Strength in Simplicity: Mary Timony on doing her own thing

Post Author: Liz Pelly

The simplest thoughts can be the hardest to say. Mary Timony knows that now. “If you’re not going to say much, you have to say something that’s really good,” the DC songwriter says on a phone call from Olympia, where she’s a few weeks into a tour with her newest band, Ex Hex. “This record was whittled down and whittled down. We wanted every idea to be really strong.”

Timony is talking about Rips, the 12-track debut full-length mega-classic that Ex Hex released earlier this month via Merge—one that indeed conveys a lot of huge emotions and huger hooks in decidedly simple ways. For Timony, whose previous bands include the angular ’90s Dischord band Autoclave and later the more expansive indie rock of Helium, such simple songwriting is a mind-stretch. “I just wanted to try something different.”

Born and raised in the DC area, Timony learned how to play guitar when one was gifted to her brother one Christmas. Her love of the instrument eventually led her to transfer to an arts high school where she studied jazz and classical guitar and viola, supplemented with lessons learned from the D.C. hardcore scene. She went to her first hardcore show and was inspired by the urgency and community. “I saw almost every single Fugazi show in DC from when they first started playing until I moved away to college,” she said last year in a Rookie interview.

In 1990, at a time when there weren’t many women playing around the DC scene, Timony and her friend Christina Billotte started playing together; they had their first practice at Christina’s parents’ house in Bethesda, Maryland, and became Autoclave. (In case you’re wondering, there are still teenagers trying to make cool punk shit happen in Bethesda, Maryland.) Timony later moved to Boston to study English at BU and ended up staying for over a decade, playing there in Helium. Two solo records followed: Ex Hex (2005) and The Shapes We Make (2007). At some point she also made an oft-overlooked record with Carrie Browntein as The Spells, and played in other bands like Garland of Hours and Soft Power. In 2010, Timony and Brownstein started Wild Flag with Sleater-Kinney’s Janet Weiss.

All of this back story is to say: Timony has spent decades making brilliant records. In comparison to the dark-hued songs and alternate guitar tunings that mark most of her personal discography, Rips is a revelation in tight, punk readings of power-pop influences and endless shining hooks. Joined by bassist/singer Betsy Wright (Childballads, Fire Tapes) and drummer Laura Harris (Aquarium, Benjy Ferree), its masterful sound is evidently the result of many collaborators, but it feels seamless from start to end. It has “fuck you’s” to bullies, revenge anthems aimed at exes, and sneering rips into dudes who just can’t communicate: “You’re acting like the foolish kind. Trying to talk to me through your mind,” Timony sings on “Hot and Cold”. It’s not all Timony’s songwriting either: the Wright-penned tracks “How You Got That Girl” and “Radio On” are two of the album’s best tracks.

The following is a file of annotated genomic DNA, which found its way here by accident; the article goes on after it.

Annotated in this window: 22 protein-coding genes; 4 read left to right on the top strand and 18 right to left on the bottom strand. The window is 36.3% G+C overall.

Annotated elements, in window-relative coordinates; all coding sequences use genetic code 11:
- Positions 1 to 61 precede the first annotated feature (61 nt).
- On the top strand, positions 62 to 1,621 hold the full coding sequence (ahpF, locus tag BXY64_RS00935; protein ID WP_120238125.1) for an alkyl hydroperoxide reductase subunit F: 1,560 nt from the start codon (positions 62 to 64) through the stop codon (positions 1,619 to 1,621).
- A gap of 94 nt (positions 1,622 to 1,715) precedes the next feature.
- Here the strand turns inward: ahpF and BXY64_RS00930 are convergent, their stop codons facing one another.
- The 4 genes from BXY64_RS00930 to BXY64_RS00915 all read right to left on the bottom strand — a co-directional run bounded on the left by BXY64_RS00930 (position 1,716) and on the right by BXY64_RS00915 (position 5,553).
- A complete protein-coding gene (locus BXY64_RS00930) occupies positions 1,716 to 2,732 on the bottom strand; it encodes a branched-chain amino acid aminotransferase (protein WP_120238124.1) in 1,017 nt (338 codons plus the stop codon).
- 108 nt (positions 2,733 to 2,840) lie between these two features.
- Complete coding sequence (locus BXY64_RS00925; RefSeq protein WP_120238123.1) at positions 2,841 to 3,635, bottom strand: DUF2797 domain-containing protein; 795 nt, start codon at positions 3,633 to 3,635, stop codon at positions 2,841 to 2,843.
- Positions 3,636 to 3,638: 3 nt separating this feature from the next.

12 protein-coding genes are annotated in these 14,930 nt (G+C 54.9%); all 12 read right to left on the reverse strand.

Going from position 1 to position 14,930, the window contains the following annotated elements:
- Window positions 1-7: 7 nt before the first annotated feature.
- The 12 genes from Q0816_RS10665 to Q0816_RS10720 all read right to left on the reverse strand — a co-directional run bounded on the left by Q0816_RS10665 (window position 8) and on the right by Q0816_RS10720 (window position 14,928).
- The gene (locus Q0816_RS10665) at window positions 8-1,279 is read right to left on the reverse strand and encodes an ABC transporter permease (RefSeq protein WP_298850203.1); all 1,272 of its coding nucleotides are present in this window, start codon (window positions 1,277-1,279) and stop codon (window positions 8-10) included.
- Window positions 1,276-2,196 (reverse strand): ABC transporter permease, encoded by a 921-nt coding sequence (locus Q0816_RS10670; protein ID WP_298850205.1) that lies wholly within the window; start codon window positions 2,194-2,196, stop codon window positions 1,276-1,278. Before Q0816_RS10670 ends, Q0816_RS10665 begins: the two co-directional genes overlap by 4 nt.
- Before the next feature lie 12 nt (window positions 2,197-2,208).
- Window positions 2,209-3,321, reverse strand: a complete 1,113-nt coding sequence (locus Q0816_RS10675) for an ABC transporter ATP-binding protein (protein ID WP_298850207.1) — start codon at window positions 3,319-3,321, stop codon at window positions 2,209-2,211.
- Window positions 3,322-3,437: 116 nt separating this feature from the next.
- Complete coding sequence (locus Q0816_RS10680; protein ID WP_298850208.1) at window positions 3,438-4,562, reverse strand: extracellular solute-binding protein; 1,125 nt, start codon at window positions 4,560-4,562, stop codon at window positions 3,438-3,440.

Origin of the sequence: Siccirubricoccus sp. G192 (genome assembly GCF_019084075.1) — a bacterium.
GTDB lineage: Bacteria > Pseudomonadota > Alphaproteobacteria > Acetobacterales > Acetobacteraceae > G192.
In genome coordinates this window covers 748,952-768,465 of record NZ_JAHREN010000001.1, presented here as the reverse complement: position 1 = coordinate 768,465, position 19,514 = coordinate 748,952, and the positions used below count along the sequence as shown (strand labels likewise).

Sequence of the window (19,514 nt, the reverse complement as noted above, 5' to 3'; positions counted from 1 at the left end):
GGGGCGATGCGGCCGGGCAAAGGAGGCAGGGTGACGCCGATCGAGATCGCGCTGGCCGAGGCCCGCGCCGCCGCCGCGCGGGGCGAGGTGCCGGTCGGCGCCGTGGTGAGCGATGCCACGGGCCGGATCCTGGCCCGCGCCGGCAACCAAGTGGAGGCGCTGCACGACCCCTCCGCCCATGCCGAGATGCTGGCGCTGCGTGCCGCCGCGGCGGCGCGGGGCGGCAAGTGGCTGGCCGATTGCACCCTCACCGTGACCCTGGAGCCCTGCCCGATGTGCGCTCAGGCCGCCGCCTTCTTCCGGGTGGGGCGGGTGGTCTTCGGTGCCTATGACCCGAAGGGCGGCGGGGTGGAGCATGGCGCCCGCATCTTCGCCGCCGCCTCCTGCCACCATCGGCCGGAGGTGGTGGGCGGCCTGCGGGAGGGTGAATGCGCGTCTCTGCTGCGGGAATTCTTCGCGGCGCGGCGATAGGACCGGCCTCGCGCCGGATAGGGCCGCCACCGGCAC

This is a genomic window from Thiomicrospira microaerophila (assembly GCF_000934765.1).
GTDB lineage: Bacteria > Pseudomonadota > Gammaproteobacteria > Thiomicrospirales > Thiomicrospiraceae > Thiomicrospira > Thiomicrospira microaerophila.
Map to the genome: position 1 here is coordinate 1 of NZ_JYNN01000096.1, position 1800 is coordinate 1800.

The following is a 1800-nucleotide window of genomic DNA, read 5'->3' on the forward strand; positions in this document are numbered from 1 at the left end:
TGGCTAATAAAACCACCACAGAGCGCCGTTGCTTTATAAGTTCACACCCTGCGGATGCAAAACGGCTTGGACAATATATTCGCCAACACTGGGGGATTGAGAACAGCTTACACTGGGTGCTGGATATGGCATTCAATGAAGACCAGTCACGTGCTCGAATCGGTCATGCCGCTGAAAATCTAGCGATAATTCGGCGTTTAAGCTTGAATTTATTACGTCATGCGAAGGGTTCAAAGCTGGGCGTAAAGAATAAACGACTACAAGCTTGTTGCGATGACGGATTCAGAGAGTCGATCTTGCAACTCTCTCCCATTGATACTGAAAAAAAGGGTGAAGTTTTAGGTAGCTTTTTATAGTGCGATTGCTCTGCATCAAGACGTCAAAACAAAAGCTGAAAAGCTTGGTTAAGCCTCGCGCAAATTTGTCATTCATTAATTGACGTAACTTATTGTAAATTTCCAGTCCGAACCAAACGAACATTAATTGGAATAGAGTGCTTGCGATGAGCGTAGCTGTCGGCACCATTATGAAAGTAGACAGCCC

According to Timony, Rips was about making a record that she’d want to put on and dance around to. “I think that with this record, the goal was to try to make a record that sounded really good. That sounds ridiculous because everyone should do that. But the process of working on it was trying to think of what it was going to sound like in the end. We had a vision for what we wanted it to feel like and worked backwards from that. Because of that, everything was simplified and simplified and simplified. There was just so much stuff that got left out, which is a really hard thing to do.”

Growing up in punk and hardcore, that sort of attention to minutiae and playing around in the studio was absent. “For me, growing up in the DC hardcore scene, I think I grew up with this idea that you make music, and you document it,” she says. “That’s one way of working, and I got tired of that.”

When Timony is in DC, in addition to playing music, she also teaches guitar lessons. “I definitely spend a lot of time around classic rock music from that,” she says. “Those songs probably influence me. I really think people that get into playing music should be forced to learn tons and tons of covers. That’s what happens with classical musicians, all they do is learn other people’s music.”

I’ve heard Ex Hex referred to not as “Mary Timony’s new band,” but as a supergroup of DC punk strongholds, and that’s all the most clear when the band plays live. This past Friday night at Brooklyn’s soon-to-close Glasslands Gallery, Wright and Timony performed with playful abandon, banging noise out of their guitars, leaning over each other for tasteful solos and drawn out jams. A highlight of the set was the expanded “Beast” wherein they let the song play out longer than on record and, appropriately, it ripped.

On Rips, Timony playing in standard guitar tuning, a departure from her work in Helium and Autoclave, and something she says she learned by playing with Wild Flag. “That’s all that worked in that band,” she says. “Wild Flag was definitely a cool experience. I’m glad it happened, but I’m much more glad to be doing my own thing right now.”

“Her own thing” resulted in one of the best guitar-pop records of the year.